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Howard Wetston has been named chairman of the Ontario Securities Commission (TIBOR KOLLEY/GLOBE AND MAIL)
Howard Wetston has been named chairman of the Ontario Securities Commission (TIBOR KOLLEY/GLOBE AND MAIL)

New OSC chair Wetston to lead push for national agency Add to ...

The Ontario government has reached into one of its own provincial agencies to name Howard Wetston, a trusted bureaucrat and former federal court judge, as the country's top securities regulator.

Mr. Wetston, 63, was appointed chairman of the Ontario Securities Commission on Wednesday. Finance Minister Dwight Duncan personally plucked Mr. Wetston from the Ontario Energy Board, where he was midway through a second term as chairman, to ensure that the province's interests are protected as Ottawa seeks to replace 13 provincial and territorial regulators with a single entity.

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"I believe he has the exact skill sets we need and a passion for the creation of a common securities regulator that I think we need to have," Mr. Duncan said in an interview. "I believe Howard will work very hard to protect Ontario's interests in the discussions."

He is replacing David Wilson, whose term in office expires Oct. 31. While most OSC chairmen are appointed for five-year terms, Mr. Wetston will be appointed for three years pending a decision about whether a national regulator will be created for Canada.

Mr. Wetston has long experience with both securities law and the public sector. He has headed Ontario's energy regulator since 2003, and was vice-chairman for the OSC for four years before that. Earlier in his career, he worked in Ottawa at the Bureau of Competition Policy and was a federal court judge for six years.

Friends and colleagues describe the avid Toronto Raptors basketball fan as bright and blunt, and say he will not be content to be a place-holder who sits back and waits for the OSC to be folded into the national regulator.

"He's a very smart guy, a very hard working guy. He has strong opinions. And I know he continued to care passionately about securities even when he was involved in the electricity business," said Jim Hinds, a member of the national regulator transition team.

"He's the ultimate straight-shooter," said RioCan REIT chief executive officer Edward Sonshine, who serves with Mr. Wetston on the board of Toronto's Mount Sinai Hospital.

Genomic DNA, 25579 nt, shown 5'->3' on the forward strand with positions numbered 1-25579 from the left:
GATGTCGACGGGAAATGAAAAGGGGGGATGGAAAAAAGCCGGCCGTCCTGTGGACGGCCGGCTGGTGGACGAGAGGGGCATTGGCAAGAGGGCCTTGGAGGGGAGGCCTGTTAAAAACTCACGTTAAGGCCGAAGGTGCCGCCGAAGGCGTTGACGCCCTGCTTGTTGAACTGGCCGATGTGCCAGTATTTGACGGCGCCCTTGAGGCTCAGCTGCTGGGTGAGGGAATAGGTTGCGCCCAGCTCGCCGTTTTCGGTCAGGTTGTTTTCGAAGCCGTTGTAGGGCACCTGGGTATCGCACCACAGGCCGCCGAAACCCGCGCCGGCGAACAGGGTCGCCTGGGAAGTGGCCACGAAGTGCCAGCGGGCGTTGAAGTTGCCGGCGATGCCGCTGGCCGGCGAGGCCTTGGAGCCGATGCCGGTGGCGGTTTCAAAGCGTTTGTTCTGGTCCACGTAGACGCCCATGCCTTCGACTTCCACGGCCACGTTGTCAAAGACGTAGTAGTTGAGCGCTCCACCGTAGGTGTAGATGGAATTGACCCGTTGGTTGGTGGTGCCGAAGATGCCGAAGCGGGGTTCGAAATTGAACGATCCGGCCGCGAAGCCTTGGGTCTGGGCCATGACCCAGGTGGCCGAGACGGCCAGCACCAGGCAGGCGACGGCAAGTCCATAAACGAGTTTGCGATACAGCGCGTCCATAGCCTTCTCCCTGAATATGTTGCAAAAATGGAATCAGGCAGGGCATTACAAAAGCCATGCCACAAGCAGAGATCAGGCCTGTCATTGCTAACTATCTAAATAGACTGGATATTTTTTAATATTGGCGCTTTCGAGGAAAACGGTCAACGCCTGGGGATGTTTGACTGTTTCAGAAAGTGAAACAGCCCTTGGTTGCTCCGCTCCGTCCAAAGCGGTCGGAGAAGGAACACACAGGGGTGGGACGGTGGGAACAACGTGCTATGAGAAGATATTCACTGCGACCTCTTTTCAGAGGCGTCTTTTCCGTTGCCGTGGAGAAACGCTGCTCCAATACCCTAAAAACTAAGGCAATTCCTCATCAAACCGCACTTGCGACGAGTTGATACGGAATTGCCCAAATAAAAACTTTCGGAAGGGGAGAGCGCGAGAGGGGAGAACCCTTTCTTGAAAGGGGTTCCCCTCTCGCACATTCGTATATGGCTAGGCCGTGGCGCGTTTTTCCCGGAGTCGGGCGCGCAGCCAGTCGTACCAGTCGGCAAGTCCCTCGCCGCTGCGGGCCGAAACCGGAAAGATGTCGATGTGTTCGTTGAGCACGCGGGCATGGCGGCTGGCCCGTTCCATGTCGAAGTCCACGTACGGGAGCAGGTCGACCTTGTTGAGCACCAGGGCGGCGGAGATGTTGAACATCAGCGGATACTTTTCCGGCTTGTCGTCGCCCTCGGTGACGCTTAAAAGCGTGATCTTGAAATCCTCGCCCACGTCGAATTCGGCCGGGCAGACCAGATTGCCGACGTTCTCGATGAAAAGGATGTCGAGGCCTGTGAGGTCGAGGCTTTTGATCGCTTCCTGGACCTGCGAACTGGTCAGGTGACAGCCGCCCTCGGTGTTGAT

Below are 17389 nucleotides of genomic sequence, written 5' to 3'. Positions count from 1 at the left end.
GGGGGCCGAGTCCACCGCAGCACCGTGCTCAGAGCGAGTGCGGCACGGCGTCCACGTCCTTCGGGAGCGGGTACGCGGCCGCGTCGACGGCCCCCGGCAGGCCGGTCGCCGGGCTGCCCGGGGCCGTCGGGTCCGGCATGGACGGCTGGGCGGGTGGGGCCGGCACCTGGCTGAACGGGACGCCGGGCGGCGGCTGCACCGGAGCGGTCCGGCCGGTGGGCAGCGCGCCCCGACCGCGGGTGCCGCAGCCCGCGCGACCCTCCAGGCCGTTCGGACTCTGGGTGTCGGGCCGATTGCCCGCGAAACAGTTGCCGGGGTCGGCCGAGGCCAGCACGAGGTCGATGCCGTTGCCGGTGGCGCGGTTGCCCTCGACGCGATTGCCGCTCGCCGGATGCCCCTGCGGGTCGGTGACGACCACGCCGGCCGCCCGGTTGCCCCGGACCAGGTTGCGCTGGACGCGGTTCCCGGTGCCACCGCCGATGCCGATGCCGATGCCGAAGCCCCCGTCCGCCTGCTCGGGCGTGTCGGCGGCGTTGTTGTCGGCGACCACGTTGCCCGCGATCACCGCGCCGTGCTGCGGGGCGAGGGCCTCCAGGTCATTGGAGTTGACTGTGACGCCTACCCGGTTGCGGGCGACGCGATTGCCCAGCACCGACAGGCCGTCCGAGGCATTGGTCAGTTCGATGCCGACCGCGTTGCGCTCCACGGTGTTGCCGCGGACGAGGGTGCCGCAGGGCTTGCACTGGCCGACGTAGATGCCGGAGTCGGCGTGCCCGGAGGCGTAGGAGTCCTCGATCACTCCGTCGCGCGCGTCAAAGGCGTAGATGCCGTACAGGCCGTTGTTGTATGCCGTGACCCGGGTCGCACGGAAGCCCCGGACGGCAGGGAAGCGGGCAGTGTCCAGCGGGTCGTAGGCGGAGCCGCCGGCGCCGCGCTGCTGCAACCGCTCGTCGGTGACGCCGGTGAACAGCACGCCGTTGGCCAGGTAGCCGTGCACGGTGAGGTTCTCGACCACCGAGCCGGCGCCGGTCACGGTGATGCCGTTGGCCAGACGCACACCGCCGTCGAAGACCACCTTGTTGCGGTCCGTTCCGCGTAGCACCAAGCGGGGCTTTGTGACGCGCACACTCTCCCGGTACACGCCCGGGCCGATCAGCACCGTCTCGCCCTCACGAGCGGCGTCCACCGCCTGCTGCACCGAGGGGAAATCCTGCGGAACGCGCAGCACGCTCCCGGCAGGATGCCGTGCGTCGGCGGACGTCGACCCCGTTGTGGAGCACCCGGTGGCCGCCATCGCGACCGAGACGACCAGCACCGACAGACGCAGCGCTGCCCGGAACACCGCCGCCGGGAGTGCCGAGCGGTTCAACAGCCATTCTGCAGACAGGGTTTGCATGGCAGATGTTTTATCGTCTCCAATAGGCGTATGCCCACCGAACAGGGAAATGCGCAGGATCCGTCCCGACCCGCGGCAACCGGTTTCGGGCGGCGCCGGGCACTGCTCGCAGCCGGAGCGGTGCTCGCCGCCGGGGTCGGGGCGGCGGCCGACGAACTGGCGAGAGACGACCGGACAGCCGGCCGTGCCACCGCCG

"What you see if what you get. I find him to be relatively low key, but very determined in putting forth his position."

Mr. Duncan said having Mr. Wetston at the helm of the OSC will help Ontario and the federal government better withstand court challenges launched by Alberta and Quebec over the national regulator. He is concerned those leading the talks on creating a national regulator could compromise the quality of securities rules and enforcement to encourage the holdout provinces to come aboard.

"We want to make sure that we're creating a truly solid national securities regulator," Mr. Duncan said. "I think he's got the skill set to help us make our way through the minefields that are out there."

Mr. Wetston's appointment marks a return to a long tradition of having the OSC led by a senior lawyer. Mr. Wilson, a former investment banker, was a rare non-lawyer to head the OSC.

But lawyers believe there was more need this time for a chairman with a strong legal background. In addition to a Supreme Court challenge to be heard next year, the new national regulator proposal includes plans to adopt a new securities act, grant the regulator expanded enforcement powers, and separate investigative and adjudicative functions.

"When you think of the extent of the restructuring, and the proposals for the separate administrative proposal, you can see value in having somebody with legal background and training going forward in that,' said lawyer Kelley McKinnon, who was previously the OSC's chief litigation counsel.

"I think it's a great choice," securities lawyer Joe Groia said. "You get a guy who obviously knows the ins and outs of the commission, and he knows the ins and outs of the political dimension, and he spent a long time up in Ottawa with the competition bureau, so he knows the ins and outs of the federal system."

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